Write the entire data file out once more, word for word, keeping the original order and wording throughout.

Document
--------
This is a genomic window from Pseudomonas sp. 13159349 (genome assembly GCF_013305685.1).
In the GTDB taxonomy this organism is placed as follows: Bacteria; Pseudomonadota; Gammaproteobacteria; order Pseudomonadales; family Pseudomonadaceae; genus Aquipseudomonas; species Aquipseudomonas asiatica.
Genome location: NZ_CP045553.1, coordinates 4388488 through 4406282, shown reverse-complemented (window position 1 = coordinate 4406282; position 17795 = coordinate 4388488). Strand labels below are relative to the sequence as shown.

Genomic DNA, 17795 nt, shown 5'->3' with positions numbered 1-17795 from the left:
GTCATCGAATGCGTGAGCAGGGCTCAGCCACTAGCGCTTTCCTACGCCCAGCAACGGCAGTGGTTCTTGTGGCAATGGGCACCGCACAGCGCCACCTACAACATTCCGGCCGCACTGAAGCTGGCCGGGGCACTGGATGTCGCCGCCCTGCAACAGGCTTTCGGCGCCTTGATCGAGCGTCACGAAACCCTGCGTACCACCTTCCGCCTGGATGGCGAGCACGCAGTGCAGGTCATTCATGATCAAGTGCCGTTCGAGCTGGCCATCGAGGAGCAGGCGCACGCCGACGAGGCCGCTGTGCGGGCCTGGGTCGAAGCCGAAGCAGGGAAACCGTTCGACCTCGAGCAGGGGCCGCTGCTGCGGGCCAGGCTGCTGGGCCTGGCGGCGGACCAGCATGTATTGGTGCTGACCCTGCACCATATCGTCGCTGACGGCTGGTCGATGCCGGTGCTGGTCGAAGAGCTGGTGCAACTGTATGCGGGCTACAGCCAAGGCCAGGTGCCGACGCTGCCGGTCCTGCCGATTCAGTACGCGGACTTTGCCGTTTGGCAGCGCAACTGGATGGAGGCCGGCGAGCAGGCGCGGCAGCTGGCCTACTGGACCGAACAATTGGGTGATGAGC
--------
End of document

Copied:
This is a genomic window from Pseudomonas sp. 13159349 (genome assembly GCF_013305685.1).
In the GTDB taxonomy this organism is placed as follows: Bacteria; Pseudomonadota; Gammaproteobacteria; order Pseudomonadales; family Pseudomonadaceae; genus Aquipseudomonas; species Aquipseudomonas asiatica.
Genome location: NZ_CP045553.1, coordinates 4388488 through 4406282, shown reverse-complemented (window position 1 = coordinate 4406282; position 17795 = coordinate 4388488). Strand labels below are relative to the sequence as shown.

Genomic DNA, 17795 nt, shown 5'->3' with positions numbered 1-17795 from the left:
GTCATCGAATGCGTGAGCAGGGCTCAGCCACTAGCGCTTTCCTACGCCCAGCAACGGCAGTGGTTCTTGTGGCAATGGGCACCGCACAGCGCCACCTACAACATTCCGGCCGCACTGAAGCTGGCCGGGGCACTGGATGTCGCCGCCCTGCAACAGGCTTTCGGCGCCTTGATCGAGCGTCACGAAACCCTGCGTACCACCTTCCGCCTGGATGGCGAGCACGCAGTGCAGGTCATTCATGATCAAGTGCCGTTCGAGCTGGCCATCGAGGAGCAGGCGCACGCCGACGAGGCCGCTGTGCGGGCCTGGGTCGAAGCCGAAGCAGGGAAACCGTTCGACCTCGAGCAGGGGCCGCTGCTGCGGGCCAGGCTGCTGGGCCTGGCGGCGGACCAGCATGTATTGGTGCTGACCCTGCACCATATCGTCGCTGACGGCTGGTCGATGCCGGTGCTGGTCGAAGAGCTGGTGCAACTGTATGCGGGCTACAGCCAAGGCCAGGTGCCGACGCTGCCGGTCCTGCCGATTCAGTACGCGGACTTTGCCGTTTGGCAGCGCAACTGGATGGAGGCCGGCGAGCAGGCGCGGCAGCTGGCCTACTGGACCGAACAATTGGGTGATGAGC